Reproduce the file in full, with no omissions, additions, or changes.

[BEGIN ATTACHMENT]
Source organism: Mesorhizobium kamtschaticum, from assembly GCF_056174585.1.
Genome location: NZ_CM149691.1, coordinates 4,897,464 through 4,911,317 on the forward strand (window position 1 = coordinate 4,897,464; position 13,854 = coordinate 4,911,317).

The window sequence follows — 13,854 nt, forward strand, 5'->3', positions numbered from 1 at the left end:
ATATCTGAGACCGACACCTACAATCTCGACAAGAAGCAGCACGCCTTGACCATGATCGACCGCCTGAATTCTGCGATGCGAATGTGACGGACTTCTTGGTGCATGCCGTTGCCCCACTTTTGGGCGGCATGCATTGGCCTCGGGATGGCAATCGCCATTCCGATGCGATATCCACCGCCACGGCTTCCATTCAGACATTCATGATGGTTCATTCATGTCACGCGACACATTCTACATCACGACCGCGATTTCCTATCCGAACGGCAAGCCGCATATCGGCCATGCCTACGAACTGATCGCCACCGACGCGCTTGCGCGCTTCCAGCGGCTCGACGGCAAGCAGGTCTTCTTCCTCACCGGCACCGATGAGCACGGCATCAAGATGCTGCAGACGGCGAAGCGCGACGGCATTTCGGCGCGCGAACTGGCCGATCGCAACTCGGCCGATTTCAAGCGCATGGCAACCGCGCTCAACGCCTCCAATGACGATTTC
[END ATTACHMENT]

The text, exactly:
Source organism: Mesorhizobium kamtschaticum, from assembly GCF_056174585.1.
Genome location: NZ_CM149691.1, coordinates 4,897,464 through 4,911,317 on the forward strand (window position 1 = coordinate 4,897,464; position 13,854 = coordinate 4,911,317).

The window sequence follows — 13,854 nt, forward strand, 5'->3', positions numbered from 1 at the left end:
ATATCTGAGACCGACACCTACAATCTCGACAAGAAGCAGCACGCCTTGACCATGATCGACCGCCTGAATTCTGCGATGCGAATGTGACGGACTTCTTGGTGCATGCCGTTGCCCCACTTTTGGGCGGCATGCATTGGCCTCGGGATGGCAATCGCCATTCCGATGCGATATCCACCGCCACGGCTTCCATTCAGACATTCATGATGGTTCATTCATGTCACGCGACACATTCTACATCACGACCGCGATTTCCTATCCGAACGGCAAGCCGCATATCGGCCATGCCTACGAACTGATCGCCACCGACGCGCTTGCGCGCTTCCAGCGGCTCGACGGCAAGCAGGTCTTCTTCCTCACCGGCACCGATGAGCACGGCATCAAGATGCTGCAGACGGCGAAGCGCGACGGCATTTCGGCGCGCGAACTGGCCGATCGCAACTCGGCCGATTTCAAGCGCATGGCAACCGCGCTCAACGCCTCCAATGACGATTTC